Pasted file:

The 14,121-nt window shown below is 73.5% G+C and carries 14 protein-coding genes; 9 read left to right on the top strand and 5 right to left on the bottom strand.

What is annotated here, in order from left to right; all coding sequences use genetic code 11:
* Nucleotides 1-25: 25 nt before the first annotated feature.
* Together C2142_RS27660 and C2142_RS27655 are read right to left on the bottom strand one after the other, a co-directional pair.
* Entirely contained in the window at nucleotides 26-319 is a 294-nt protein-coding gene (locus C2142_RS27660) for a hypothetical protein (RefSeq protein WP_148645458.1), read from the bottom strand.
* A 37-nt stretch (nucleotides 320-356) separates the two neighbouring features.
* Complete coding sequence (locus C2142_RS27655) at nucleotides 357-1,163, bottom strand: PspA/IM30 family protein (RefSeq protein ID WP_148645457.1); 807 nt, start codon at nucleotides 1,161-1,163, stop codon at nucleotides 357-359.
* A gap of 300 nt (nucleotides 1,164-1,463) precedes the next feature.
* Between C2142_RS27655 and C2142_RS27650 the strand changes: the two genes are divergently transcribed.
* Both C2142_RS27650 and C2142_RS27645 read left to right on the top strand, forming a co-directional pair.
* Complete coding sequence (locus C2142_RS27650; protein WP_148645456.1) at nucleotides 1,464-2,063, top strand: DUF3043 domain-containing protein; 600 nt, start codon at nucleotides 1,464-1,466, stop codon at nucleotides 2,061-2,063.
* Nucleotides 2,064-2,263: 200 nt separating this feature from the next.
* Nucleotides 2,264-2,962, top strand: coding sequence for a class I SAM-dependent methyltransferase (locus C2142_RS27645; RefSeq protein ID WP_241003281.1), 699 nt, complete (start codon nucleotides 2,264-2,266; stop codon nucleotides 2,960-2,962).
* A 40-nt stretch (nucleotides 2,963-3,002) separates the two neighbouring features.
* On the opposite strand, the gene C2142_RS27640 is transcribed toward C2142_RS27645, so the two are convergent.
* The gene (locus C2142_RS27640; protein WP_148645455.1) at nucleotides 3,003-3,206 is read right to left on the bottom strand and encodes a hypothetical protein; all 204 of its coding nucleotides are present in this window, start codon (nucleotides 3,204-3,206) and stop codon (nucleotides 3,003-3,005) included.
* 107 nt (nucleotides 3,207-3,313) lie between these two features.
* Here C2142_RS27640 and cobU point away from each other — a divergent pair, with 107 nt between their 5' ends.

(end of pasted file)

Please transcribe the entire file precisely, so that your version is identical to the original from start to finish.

The 14,121-nt window shown below is 73.5% G+C and carries 14 protein-coding genes; 9 read left to right on the top strand and 5 right to left on the bottom strand.

What is annotated here, in order from left to right; all coding sequences use genetic code 11:
* Nucleotides 1-25: 25 nt before the first annotated feature.
* Together C2142_RS27660 and C2142_RS27655 are read right to left on the bottom strand one after the other, a co-directional pair.
* Entirely contained in the window at nucleotides 26-319 is a 294-nt protein-coding gene (locus C2142_RS27660) for a hypothetical protein (RefSeq protein WP_148645458.1), read from the bottom strand.
* A 37-nt stretch (nucleotides 320-356) separates the two neighbouring features.
* Complete coding sequence (locus C2142_RS27655) at nucleotides 357-1,163, bottom strand: PspA/IM30 family protein (RefSeq protein ID WP_148645457.1); 807 nt, start codon at nucleotides 1,161-1,163, stop codon at nucleotides 357-359.
* A gap of 300 nt (nucleotides 1,164-1,463) precedes the next feature.
* Between C2142_RS27655 and C2142_RS27650 the strand changes: the two genes are divergently transcribed.
* Both C2142_RS27650 and C2142_RS27645 read left to right on the top strand, forming a co-directional pair.
* Complete coding sequence (locus C2142_RS27650; protein WP_148645456.1) at nucleotides 1,464-2,063, top strand: DUF3043 domain-containing protein; 600 nt, start codon at nucleotides 1,464-1,466, stop codon at nucleotides 2,061-2,063.
* Nucleotides 2,064-2,263: 200 nt separating this feature from the next.
* Nucleotides 2,264-2,962, top strand: coding sequence for a class I SAM-dependent methyltransferase (locus C2142_RS27645; RefSeq protein ID WP_241003281.1), 699 nt, complete (start codon nucleotides 2,264-2,266; stop codon nucleotides 2,960-2,962).
* A 40-nt stretch (nucleotides 2,963-3,002) separates the two neighbouring features.
* On the opposite strand, the gene C2142_RS27640 is transcribed toward C2142_RS27645, so the two are convergent.
* The gene (locus C2142_RS27640; protein WP_148645455.1) at nucleotides 3,003-3,206 is read right to left on the bottom strand and encodes a hypothetical protein; all 204 of its coding nucleotides are present in this window, start codon (nucleotides 3,204-3,206) and stop codon (nucleotides 3,003-3,005) included.
* 107 nt (nucleotides 3,207-3,313) lie between these two features.
* Here C2142_RS27640 and cobU point away from each other — a divergent pair, with 107 nt between their 5' ends.